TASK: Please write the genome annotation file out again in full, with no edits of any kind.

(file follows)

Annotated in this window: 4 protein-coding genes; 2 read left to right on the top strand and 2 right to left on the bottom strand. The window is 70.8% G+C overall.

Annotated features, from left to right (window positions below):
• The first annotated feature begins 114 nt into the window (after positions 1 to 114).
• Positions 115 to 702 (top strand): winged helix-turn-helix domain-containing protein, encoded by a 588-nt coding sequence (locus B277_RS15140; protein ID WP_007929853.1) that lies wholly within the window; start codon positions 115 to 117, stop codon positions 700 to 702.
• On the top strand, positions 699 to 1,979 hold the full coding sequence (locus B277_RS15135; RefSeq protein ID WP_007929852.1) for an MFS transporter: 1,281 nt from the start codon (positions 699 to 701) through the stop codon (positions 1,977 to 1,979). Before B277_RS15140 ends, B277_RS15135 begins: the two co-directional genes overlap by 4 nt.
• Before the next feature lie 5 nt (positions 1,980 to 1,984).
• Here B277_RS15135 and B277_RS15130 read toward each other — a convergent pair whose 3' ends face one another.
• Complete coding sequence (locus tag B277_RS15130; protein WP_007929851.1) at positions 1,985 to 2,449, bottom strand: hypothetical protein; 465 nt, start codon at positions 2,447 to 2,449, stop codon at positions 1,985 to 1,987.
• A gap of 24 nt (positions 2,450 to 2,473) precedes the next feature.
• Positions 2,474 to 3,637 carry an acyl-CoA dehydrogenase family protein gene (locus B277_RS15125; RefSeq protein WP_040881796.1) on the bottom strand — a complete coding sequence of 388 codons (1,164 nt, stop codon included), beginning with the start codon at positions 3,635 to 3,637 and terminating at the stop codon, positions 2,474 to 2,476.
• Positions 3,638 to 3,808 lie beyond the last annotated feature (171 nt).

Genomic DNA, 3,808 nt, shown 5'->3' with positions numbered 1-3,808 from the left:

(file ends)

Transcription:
Annotated in this window: 4 protein-coding genes; 2 read left to right on the top strand and 2 right to left on the bottom strand. The window is 70.8% G+C overall.

Annotated features, from left to right (window positions below):
• The first annotated feature begins 114 nt into the window (after positions 1 to 114).
• Positions 115 to 702 (top strand): winged helix-turn-helix domain-containing protein, encoded by a 588-nt coding sequence (locus B277_RS15140; protein ID WP_007929853.1) that lies wholly within the window; start codon positions 115 to 117, stop codon positions 700 to 702.
• On the top strand, positions 699 to 1,979 hold the full coding sequence (locus B277_RS15135; RefSeq protein ID WP_007929852.1) for an MFS transporter: 1,281 nt from the start codon (positions 699 to 701) through the stop codon (positions 1,977 to 1,979). Before B277_RS15140 ends, B277_RS15135 begins: the two co-directional genes overlap by 4 nt.
• Before the next feature lie 5 nt (positions 1,980 to 1,984).
• Here B277_RS15135 and B277_RS15130 read toward each other — a convergent pair whose 3' ends face one another.
• Complete coding sequence (locus tag B277_RS15130; protein WP_007929851.1) at positions 1,985 to 2,449, bottom strand: hypothetical protein; 465 nt, start codon at positions 2,447 to 2,449, stop codon at positions 1,985 to 1,987.
• A gap of 24 nt (positions 2,450 to 2,473) precedes the next feature.
• Positions 2,474 to 3,637 carry an acyl-CoA dehydrogenase family protein gene (locus B277_RS15125; RefSeq protein WP_040881796.1) on the bottom strand — a complete coding sequence of 388 codons (1,164 nt, stop codon included), beginning with the start codon at positions 3,635 to 3,637 and terminating at the stop codon, positions 2,474 to 2,476.
• Positions 3,638 to 3,808 lie beyond the last annotated feature (171 nt).

Genomic DNA, 3,808 nt, shown 5'->3' with positions numbered 1-3,808 from the left: